coronavirus

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co·ro·na·vi·rus

 (kə-rō′nə-vī′rəs)
n.
Any of a family of single-stranded RNA viruses that infect mammals and birds, causing respiratory infections such as the common cold and SARS in humans, and that have spikes of glycoproteins projecting from the viral envelope.

[corona + virus (so called because when a coronavirus virion is viewed under an electron microscope, the fringe of projections from the viral envelope resembles the solar corona during a solar eclipse ).]

coronavirus

(kəˈrəʊnəˌvaɪrəs)
n
(Pathology) a type of airborne virus accounting for 10-30% of all colds
[C20: so-called because of their corona-like appearance in electron micrographs]
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References in periodicals archive ?
GU338456); and 2 ferret enteric coronaviruses (FRECVs), FRECV MSU-2 strain (GenBank accession no.
Since it is the first report on the effective antiviral drug for coronavirus infection in a natural host, it has implications for developing effective treatment measures for other coronavirus infections, including human coronaviruses.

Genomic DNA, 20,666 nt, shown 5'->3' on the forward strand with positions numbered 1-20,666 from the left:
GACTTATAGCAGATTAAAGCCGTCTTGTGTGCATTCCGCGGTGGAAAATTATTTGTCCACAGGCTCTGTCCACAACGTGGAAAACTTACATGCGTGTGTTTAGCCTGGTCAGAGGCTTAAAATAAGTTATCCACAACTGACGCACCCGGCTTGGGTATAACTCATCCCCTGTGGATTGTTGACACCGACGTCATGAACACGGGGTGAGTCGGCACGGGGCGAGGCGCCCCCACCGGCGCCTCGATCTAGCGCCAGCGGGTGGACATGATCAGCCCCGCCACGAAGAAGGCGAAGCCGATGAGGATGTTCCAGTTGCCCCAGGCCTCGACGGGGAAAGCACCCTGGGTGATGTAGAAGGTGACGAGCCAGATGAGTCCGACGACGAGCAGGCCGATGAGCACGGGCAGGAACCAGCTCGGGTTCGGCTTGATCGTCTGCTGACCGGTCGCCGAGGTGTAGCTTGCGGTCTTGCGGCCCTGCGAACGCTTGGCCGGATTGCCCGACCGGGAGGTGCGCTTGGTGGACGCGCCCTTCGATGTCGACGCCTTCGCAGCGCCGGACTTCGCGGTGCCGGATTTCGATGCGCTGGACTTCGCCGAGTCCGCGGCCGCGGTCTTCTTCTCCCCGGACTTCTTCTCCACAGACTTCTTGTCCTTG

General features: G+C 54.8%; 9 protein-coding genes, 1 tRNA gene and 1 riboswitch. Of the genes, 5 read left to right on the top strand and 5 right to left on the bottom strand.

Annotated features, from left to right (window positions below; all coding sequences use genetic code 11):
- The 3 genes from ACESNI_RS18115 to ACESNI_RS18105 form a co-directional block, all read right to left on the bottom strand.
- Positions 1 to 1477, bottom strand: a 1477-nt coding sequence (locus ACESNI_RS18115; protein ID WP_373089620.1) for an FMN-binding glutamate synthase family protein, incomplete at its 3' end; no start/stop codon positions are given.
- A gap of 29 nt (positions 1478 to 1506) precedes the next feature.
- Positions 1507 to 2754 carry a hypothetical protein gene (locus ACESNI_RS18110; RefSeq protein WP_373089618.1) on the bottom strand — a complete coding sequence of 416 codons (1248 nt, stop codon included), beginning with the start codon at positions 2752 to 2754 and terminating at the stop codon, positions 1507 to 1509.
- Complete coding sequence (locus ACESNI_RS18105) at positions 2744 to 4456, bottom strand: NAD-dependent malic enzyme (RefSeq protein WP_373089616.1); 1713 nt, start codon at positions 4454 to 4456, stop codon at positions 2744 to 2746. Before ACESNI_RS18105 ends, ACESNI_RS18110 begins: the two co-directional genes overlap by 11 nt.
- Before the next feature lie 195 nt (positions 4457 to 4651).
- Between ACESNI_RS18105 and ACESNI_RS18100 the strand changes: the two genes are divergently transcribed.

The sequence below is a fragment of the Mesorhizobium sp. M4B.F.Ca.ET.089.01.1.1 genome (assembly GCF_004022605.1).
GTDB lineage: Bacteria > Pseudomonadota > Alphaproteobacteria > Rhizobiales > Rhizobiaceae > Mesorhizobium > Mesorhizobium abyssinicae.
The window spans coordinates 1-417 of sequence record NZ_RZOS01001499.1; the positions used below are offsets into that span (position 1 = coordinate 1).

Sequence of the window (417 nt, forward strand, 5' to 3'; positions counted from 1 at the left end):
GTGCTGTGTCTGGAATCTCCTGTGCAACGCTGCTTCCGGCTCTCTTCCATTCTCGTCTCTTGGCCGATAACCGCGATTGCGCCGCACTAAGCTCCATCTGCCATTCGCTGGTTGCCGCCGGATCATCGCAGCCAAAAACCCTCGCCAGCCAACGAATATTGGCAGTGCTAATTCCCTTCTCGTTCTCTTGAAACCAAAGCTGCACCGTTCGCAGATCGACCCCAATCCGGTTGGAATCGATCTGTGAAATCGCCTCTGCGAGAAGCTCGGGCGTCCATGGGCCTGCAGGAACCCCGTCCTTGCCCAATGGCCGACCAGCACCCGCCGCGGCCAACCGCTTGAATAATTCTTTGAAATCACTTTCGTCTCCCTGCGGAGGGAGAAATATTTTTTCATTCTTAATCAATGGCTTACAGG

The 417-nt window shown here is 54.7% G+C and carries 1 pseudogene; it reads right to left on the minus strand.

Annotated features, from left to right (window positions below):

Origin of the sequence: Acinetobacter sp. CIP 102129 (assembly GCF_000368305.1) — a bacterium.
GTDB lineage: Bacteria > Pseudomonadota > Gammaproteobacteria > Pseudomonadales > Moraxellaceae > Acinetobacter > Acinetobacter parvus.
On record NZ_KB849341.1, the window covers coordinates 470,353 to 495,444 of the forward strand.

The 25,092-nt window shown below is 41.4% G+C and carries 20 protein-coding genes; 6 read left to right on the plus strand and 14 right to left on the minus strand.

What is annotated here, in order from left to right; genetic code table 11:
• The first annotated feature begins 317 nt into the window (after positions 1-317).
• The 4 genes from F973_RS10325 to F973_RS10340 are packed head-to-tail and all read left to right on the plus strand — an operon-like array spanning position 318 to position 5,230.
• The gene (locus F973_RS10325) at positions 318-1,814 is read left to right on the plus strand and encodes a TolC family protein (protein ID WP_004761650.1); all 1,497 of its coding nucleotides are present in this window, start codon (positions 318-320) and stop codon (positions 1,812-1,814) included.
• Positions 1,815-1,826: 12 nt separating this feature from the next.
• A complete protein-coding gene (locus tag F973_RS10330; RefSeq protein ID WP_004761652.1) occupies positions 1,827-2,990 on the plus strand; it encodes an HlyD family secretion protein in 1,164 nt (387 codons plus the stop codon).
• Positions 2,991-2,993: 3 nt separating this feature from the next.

Coronaviruses primarily infect the upper respiratory and gastrointestinal tract of mammals and birds.
The chemical, called K22, halts growth of coronaviruses, including the strains that cause MERS and SARS, researchers report May 29 in PLOS Pathogens.
The virus belongs to the family of coronaviruses where they got the name for numerous growths on the surface resembling the solar corona and cause different diseases ranging from the common cold to SARS.
Scientists at the University of Veterinary Medicine, Vienna, show that the MERS coronaviruses in man and camels from a single region are almost identical.
Deep genome sequencing of MERS-CoV from a patient's sample revealed its close relatedness to European bat coronaviruses.
Coronaviruses are single stranded RNA viruses found throughout the world.
Coronaviruses are a family of viruses that affect primarily birds and mammals.
But this is a coronavirus and we know coronaviruses are able to cause pandemics.
It is part of the family of coronaviruses which may cause a range of illnesses in humans.
However, some coronaviruses, such as the SARS virus which caused nearly 1,000 deaths in 2003 with thousands of people infected, are much more severe.